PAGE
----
It is useful to know that pour-on administration of parasiticides has some disadvantages when compared with injectables and drenches. In several scientific studies it has been shown that ivermectin administered as a pour-on is not "automatically" absorbed through the skin. Licking (self licking or licking of other treated animals) may account for >50% of the total intake, compared with only about 10% absorbed directly through the skin. This is the reason why a dose of 500 mcg/kg bw is needed after pour-on treatment, compared with only 200 mcg/kg bw after injection. And it has been also shown that intake of topically administered active ingredient in some cattle may be twice as high as in other ones, all treated at the same rate. The reason is that individual cattle show a different licking behavior. An important practical consequence is that the quantity that is finally ingested and is therefore available for the control of gastrointestinal worms depends on the licking behavior of the treated animals. "High lickers" can be overdosed, whereas "low lickers" can be underdosed. And chronic underdosing of animals in a herd may enhance development of resistance to ivermectin and other macrocyclic lactone in gastrointestinal roundworms.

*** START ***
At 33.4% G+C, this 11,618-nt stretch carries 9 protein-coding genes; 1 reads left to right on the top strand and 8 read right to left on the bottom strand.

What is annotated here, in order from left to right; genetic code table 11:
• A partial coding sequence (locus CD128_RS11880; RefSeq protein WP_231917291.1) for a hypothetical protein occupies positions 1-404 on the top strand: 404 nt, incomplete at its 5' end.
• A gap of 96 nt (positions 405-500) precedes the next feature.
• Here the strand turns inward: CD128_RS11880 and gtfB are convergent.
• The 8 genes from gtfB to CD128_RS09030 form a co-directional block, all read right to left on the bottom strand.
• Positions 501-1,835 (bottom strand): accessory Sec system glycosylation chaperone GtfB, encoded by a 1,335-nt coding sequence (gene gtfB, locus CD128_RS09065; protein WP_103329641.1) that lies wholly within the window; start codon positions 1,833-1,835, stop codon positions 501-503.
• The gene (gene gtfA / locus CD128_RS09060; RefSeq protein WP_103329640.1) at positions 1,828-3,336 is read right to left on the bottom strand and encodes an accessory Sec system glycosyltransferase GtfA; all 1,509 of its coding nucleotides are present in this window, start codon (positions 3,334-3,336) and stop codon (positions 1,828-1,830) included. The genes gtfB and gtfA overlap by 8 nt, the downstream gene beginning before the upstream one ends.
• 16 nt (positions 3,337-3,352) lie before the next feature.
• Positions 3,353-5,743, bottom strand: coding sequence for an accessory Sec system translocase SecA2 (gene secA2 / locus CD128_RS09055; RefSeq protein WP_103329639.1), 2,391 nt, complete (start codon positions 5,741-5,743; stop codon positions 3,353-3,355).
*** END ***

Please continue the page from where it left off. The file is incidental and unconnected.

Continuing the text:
To our knowledge similar studies have not been carried out with abamectin pour-ons, but it must be assumed that the licking-behavior of cattle affects intake of abamectin in a comparable way. A similar effect of the licking behavior on the intake of active ingredient after pour-on administration has also been shown for fluazuron, a tick development inhibitor.
Absorption through the skin is also negatively affected by the thickness of the skin and the hair coat, by dust and mud on the coat, by product lost on fences and yards, etc, factors that don't play a role after injection or oral administration. The pour-on formulation should not be administered to wet animals, and rain shortly before (up to 6 hours) or after administration can cause product run-off and thus under-dosing. The pour-on shouldn't be administered by strong winds that may blow away part of the product and/or contaminate the workers.
Click here for general information on good practices for the prevention and control of gastrointestinal worms in livestock.